We, in the spiritual crowd, have a unique desire to appear spiritual. We want the world to see us in a positive light. I know, because I have been guilty as charged of wanting to appear better than I am, of wanting to appear to others as a spiritual person, as one who is at least partially enlightened.
Let me explain this tendency with a combination of self-deprecating and general examples.
Posing as a Yoga Master
When I gave my first yoga workshop, only a few days after graduating as a fledgling yoga teacher back in 1998, I dressed all in white, shaved my head, and wore mala beads (the equivalent to Catholic prayer beads) around my neck. Furthermore, I did all the things that I thought a ‘proper yogi’ would do, from walking slowly to talking in a holier-than-thou tone. Obviously, I was pretending. My goal was to look the part.
Think that was bad?
Let me tell you about the time when I presented my first lecture as a yoga teacher. Again, dressed in white, I decided to sit cross-legged on a stage in front of approximately one hundred people. I committed myself to sitting like that for just over an hour. I had never sat that long with my legs crossed before. I am sure I looked the part, but after the room cleared, it took me about fifteen minutes to get up. Oh, the pain of a thousand needles in my legs is still vivid.
After several instances like this, I realized that I couldn’t play the part of a holy person. I needed to be more like myself, however faulty.
Yet, even after making that discovery, I was frequently tempted to appear better than I was. In subtle ways, I continued to keep up appearances for years by the way I dressed, what I allowed people to see me eat (which was radically different from what I really ate), and how I behaved.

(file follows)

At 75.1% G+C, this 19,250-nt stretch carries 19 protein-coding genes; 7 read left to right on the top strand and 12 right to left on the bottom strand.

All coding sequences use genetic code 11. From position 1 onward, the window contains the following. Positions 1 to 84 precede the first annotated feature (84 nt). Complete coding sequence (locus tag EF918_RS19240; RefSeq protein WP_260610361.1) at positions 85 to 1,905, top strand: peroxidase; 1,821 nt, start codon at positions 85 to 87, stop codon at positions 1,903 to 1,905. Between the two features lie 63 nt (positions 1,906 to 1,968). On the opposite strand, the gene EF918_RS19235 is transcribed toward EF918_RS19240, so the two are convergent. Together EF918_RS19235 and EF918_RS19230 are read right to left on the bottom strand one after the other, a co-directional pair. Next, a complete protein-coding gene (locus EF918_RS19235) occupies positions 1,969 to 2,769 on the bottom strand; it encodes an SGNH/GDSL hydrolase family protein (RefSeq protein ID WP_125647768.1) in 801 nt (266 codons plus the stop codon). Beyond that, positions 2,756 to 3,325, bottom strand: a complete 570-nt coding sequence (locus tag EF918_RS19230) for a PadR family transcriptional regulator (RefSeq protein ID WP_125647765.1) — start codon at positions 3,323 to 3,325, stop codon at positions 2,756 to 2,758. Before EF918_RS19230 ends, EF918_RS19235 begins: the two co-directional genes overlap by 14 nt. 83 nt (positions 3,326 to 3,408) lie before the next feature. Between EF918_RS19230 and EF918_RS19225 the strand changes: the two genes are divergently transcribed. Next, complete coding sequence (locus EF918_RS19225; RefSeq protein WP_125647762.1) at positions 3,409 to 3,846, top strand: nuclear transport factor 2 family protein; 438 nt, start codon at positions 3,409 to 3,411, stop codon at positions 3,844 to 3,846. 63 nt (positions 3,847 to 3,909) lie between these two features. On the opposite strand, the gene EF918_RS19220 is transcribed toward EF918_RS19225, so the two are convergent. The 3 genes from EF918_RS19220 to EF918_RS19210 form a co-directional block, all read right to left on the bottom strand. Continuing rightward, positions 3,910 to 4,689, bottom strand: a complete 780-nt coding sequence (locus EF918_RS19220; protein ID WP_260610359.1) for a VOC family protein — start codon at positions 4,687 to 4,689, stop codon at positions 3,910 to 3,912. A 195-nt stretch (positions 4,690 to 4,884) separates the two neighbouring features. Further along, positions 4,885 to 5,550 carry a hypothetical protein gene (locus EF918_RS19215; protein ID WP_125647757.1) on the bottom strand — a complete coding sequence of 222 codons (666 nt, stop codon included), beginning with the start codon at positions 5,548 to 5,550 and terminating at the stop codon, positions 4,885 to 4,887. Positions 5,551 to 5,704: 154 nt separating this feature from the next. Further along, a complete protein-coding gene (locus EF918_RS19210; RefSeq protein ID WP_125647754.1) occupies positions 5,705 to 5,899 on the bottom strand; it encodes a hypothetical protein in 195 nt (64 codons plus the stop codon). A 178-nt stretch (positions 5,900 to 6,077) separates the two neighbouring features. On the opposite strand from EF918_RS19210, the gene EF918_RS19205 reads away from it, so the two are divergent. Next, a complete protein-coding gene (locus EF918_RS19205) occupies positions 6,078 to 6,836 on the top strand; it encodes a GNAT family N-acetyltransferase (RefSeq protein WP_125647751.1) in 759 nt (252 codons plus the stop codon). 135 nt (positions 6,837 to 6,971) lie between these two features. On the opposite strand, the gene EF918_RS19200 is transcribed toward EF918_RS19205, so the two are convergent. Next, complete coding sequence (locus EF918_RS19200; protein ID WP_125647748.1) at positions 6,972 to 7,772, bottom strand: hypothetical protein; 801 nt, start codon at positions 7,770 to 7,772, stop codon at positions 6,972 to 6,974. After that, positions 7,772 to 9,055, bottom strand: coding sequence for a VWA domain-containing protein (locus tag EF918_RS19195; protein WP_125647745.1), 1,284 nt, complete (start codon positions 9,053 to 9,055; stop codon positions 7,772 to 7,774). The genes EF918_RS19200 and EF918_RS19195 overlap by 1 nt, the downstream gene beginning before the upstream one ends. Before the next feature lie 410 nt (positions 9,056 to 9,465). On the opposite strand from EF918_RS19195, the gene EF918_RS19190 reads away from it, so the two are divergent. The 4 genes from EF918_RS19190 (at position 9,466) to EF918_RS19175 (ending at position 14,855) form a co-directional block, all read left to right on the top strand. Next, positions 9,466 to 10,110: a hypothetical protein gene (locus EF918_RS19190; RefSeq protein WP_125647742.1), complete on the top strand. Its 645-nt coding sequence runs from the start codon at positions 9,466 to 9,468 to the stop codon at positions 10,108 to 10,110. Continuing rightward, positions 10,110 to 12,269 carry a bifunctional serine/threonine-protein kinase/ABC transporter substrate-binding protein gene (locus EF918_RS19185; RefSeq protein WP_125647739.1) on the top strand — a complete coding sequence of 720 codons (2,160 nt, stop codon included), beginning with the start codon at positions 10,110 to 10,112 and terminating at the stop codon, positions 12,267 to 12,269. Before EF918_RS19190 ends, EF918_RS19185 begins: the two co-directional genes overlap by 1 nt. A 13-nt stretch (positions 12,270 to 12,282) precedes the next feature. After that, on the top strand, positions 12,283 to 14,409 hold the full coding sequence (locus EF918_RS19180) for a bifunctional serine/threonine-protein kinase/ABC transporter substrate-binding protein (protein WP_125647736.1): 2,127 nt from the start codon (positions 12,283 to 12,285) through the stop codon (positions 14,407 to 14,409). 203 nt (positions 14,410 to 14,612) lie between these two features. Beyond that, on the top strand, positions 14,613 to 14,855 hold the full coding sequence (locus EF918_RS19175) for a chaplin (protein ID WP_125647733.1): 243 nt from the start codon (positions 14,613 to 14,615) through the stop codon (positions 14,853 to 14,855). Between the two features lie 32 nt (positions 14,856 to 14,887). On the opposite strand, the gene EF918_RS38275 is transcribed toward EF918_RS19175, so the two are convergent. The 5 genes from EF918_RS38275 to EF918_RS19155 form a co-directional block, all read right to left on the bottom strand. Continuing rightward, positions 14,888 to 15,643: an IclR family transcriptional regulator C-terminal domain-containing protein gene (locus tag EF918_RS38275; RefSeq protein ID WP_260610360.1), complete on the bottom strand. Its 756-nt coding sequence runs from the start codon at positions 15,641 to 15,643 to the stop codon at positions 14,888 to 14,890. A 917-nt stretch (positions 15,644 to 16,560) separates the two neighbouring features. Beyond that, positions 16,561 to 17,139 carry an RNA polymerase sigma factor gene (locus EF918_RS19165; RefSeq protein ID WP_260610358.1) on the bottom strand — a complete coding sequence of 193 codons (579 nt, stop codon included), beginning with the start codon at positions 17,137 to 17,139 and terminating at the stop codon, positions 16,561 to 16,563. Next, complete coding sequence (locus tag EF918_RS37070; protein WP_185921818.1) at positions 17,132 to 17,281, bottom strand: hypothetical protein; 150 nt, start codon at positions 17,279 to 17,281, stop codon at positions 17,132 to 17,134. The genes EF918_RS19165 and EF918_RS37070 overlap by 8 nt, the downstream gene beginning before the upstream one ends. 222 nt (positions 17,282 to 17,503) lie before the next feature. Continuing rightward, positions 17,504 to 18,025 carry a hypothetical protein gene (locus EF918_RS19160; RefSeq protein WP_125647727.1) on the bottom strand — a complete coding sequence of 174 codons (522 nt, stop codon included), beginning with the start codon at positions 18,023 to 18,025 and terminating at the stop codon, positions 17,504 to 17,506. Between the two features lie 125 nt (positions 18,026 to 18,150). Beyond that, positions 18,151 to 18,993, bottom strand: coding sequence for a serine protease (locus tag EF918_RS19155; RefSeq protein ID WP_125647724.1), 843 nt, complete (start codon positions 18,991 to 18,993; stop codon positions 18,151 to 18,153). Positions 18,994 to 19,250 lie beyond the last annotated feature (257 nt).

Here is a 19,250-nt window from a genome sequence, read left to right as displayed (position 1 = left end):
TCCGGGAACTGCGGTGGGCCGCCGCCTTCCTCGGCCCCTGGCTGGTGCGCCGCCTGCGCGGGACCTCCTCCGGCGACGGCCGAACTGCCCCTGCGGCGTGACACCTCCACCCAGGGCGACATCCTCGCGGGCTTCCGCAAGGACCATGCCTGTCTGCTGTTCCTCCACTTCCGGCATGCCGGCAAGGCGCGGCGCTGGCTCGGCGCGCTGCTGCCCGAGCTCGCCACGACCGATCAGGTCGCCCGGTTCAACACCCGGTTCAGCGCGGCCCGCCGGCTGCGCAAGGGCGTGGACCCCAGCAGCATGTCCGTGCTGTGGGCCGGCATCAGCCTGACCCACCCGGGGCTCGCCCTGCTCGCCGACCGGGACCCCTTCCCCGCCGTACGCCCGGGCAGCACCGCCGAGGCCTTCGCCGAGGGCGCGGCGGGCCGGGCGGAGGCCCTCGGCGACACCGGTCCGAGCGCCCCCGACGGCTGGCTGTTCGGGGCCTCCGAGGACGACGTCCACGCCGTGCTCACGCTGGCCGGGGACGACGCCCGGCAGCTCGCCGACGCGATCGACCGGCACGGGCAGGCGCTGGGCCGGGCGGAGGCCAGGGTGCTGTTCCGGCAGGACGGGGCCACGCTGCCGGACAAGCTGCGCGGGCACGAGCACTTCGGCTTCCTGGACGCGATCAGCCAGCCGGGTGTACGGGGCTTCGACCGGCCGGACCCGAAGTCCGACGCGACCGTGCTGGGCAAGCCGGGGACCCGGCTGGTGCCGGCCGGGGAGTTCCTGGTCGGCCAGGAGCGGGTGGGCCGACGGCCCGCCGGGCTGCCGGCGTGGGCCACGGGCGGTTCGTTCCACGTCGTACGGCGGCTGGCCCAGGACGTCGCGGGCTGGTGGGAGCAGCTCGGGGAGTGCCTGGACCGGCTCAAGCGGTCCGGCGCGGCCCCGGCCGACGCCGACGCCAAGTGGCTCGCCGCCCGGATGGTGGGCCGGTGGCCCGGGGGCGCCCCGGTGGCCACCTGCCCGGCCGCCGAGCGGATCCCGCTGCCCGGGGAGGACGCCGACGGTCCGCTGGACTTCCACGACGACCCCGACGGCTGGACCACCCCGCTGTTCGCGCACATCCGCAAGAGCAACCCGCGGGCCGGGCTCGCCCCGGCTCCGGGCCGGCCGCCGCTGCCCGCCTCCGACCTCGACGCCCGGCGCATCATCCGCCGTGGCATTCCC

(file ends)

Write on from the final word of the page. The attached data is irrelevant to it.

Clothes, Jewelry, and Sanskrit Names
My only comfort is that I am not alone. In certain circles, this external drive to appear spiritual dictates a lot of behavior. People wear clothes and jewelry—both of which are supposed to make them look more spiritual (like the all-white attire plus mala beads that I started wearing as a newly graduated yoga teacher)—and speak in what they perceive as spiritual language (slow, holier-than-thou, flowery, poetic speech).
The newest trend in American yoga circles is taking up a Sanskrit name to appear more spiritual. Originally, this practice was reserved for the spiritual aspirant who assumed a new name when he severed all ties with the outside world, including relationships with family members and friends, and dedicated his life completely to spirituality. The aspirant burned his belongings in a symbolic funeral pyre, saying goodbye to his old life and old name, taking up a new spiritual name. Perversely, many today receive spiritual names without giving up anything and use the names as part of their marketing—fully engaged in the appearance while totally missing the point of the practice.
Trying to Appear Emotionally Flat
Still, the clothing, names, and jewelry are only external aspects. To really look the part, people also try to project internal states, such as trying to appear emotionally flat (because they have been told that is what spiritual masters do) or trying to be happy all the time (which is impossible). Those of us who have done this are setting ourselves up for failure by trying to live up to fantasy images of spirituality. These internal aspirations are subtler than the outward appearances, yet just as pretentious. They often create inner battles and irrational behavior.
To give you another personal example, one time I was selling a beat-up old Toyota Corolla that I owned and I lost my temper because the person buying it was trying to swindle me. At that point, the person turned around and said, “I thought you yoga teachers didn’t behave that way.” Instead of staying the course and getting my way, I immediately backed down so that I wouldn’t tarnish my image. I allowed the person to swindle me to maintain my spiritual appearance.
In my mind, I was taking the high road.
In reality, I was losing money.
The bottom line is that spirituality is never attained through outward appearances. Walking this fine line of allowing the positive results of spiritual practices to shine through when they are real, and not pretending they are when absent, is a balancing act that is hard to master, but worth every effort.
Author & Interfaith Minister
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